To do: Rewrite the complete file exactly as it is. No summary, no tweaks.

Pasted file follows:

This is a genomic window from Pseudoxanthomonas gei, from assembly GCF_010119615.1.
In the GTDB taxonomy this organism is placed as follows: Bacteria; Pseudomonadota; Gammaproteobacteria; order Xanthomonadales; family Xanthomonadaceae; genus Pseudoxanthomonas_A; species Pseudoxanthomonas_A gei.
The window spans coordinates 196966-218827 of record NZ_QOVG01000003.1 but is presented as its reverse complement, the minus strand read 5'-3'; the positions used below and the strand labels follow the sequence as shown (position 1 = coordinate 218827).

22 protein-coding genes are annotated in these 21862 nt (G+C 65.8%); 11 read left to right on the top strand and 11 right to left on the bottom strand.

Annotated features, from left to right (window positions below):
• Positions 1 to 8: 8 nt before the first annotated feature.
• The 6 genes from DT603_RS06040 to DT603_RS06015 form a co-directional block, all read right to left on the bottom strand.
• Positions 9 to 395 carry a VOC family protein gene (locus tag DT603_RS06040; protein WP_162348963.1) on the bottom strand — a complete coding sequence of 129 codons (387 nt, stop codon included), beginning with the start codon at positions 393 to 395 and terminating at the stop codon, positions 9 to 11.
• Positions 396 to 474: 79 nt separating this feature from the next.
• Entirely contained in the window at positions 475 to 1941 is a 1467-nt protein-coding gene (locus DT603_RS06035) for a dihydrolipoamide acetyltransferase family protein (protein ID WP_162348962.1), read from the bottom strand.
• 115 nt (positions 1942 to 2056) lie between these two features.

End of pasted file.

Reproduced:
This is a genomic window from Pseudoxanthomonas gei, from assembly GCF_010119615.1.
In the GTDB taxonomy this organism is placed as follows: Bacteria; Pseudomonadota; Gammaproteobacteria; order Xanthomonadales; family Xanthomonadaceae; genus Pseudoxanthomonas_A; species Pseudoxanthomonas_A gei.
The window spans coordinates 196966-218827 of record NZ_QOVG01000003.1 but is presented as its reverse complement, the minus strand read 5'-3'; the positions used below and the strand labels follow the sequence as shown (position 1 = coordinate 218827).

22 protein-coding genes are annotated in these 21862 nt (G+C 65.8%); 11 read left to right on the top strand and 11 right to left on the bottom strand.

Annotated features, from left to right (window positions below):
• Positions 1 to 8: 8 nt before the first annotated feature.
• The 6 genes from DT603_RS06040 to DT603_RS06015 form a co-directional block, all read right to left on the bottom strand.
• Positions 9 to 395 carry a VOC family protein gene (locus tag DT603_RS06040; protein WP_162348963.1) on the bottom strand — a complete coding sequence of 129 codons (387 nt, stop codon included), beginning with the start codon at positions 393 to 395 and terminating at the stop codon, positions 9 to 11.
• Positions 396 to 474: 79 nt separating this feature from the next.
• Entirely contained in the window at positions 475 to 1941 is a 1467-nt protein-coding gene (locus DT603_RS06035) for a dihydrolipoamide acetyltransferase family protein (protein ID WP_162348962.1), read from the bottom strand.
• 115 nt (positions 1942 to 2056) lie between these two features.